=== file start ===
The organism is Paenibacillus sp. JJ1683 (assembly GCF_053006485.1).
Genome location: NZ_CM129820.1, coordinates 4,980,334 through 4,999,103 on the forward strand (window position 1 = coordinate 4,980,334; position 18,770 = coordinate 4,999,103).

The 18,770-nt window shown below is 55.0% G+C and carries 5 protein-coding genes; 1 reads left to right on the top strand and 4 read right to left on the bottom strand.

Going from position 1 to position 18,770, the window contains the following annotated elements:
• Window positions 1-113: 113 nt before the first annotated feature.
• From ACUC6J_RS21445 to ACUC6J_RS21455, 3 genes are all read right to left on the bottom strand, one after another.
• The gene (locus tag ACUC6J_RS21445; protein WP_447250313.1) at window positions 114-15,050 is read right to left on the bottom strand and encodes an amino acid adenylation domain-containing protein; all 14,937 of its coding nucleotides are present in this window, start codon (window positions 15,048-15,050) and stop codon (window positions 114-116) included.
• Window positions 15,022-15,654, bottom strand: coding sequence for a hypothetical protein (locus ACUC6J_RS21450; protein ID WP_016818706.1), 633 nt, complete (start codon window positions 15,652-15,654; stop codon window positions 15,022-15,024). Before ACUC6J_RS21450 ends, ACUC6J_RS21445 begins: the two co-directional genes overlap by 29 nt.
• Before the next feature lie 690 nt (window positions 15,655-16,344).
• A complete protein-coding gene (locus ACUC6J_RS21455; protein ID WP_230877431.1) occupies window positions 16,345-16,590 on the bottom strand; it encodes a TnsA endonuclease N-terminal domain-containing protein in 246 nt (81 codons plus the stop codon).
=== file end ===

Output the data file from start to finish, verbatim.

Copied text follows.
The organism is Paenibacillus sp. JJ1683 (assembly GCF_053006485.1).
Genome location: NZ_CM129820.1, coordinates 4,980,334 through 4,999,103 on the forward strand (window position 1 = coordinate 4,980,334; position 18,770 = coordinate 4,999,103).

The 18,770-nt window shown below is 55.0% G+C and carries 5 protein-coding genes; 1 reads left to right on the top strand and 4 read right to left on the bottom strand.

Going from position 1 to position 18,770, the window contains the following annotated elements:
• Window positions 1-113: 113 nt before the first annotated feature.
• From ACUC6J_RS21445 to ACUC6J_RS21455, 3 genes are all read right to left on the bottom strand, one after another.
• The gene (locus tag ACUC6J_RS21445; protein WP_447250313.1) at window positions 114-15,050 is read right to left on the bottom strand and encodes an amino acid adenylation domain-containing protein; all 14,937 of its coding nucleotides are present in this window, start codon (window positions 15,048-15,050) and stop codon (window positions 114-116) included.
• Window positions 15,022-15,654, bottom strand: coding sequence for a hypothetical protein (locus ACUC6J_RS21450; protein ID WP_016818706.1), 633 nt, complete (start codon window positions 15,652-15,654; stop codon window positions 15,022-15,024). Before ACUC6J_RS21450 ends, ACUC6J_RS21445 begins: the two co-directional genes overlap by 29 nt.
• Before the next feature lie 690 nt (window positions 15,655-16,344).
• A complete protein-coding gene (locus ACUC6J_RS21455; protein ID WP_230877431.1) occupies window positions 16,345-16,590 on the bottom strand; it encodes a TnsA endonuclease N-terminal domain-containing protein in 246 nt (81 codons plus the stop codon).